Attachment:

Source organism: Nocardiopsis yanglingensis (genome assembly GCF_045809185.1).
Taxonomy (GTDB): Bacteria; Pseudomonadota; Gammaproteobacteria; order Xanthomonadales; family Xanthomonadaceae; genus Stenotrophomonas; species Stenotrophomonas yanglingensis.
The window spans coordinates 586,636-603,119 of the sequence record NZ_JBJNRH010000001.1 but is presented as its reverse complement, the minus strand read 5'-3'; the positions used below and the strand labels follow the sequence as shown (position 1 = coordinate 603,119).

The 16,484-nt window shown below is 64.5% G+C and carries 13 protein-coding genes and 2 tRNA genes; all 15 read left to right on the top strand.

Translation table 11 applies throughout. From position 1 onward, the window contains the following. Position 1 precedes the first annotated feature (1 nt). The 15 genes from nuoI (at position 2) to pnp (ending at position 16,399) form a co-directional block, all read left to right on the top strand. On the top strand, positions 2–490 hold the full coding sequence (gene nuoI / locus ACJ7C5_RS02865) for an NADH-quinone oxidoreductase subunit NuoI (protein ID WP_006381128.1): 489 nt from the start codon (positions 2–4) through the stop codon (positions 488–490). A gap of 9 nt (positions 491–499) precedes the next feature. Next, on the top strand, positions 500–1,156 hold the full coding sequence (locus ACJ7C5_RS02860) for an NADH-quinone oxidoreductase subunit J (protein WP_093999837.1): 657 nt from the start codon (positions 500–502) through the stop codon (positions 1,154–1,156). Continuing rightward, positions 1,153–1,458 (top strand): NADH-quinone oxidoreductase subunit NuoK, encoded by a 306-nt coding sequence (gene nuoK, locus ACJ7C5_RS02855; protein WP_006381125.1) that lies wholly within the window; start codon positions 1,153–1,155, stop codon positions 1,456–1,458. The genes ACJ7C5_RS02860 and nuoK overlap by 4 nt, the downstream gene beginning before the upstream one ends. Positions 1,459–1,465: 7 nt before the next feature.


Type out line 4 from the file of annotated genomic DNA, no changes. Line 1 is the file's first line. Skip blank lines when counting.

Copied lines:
The 16,484-nt window shown below is 64.5% G+C and carries 13 protein-coding genes and 2 tRNA genes; all 15 read left to right on the top strand.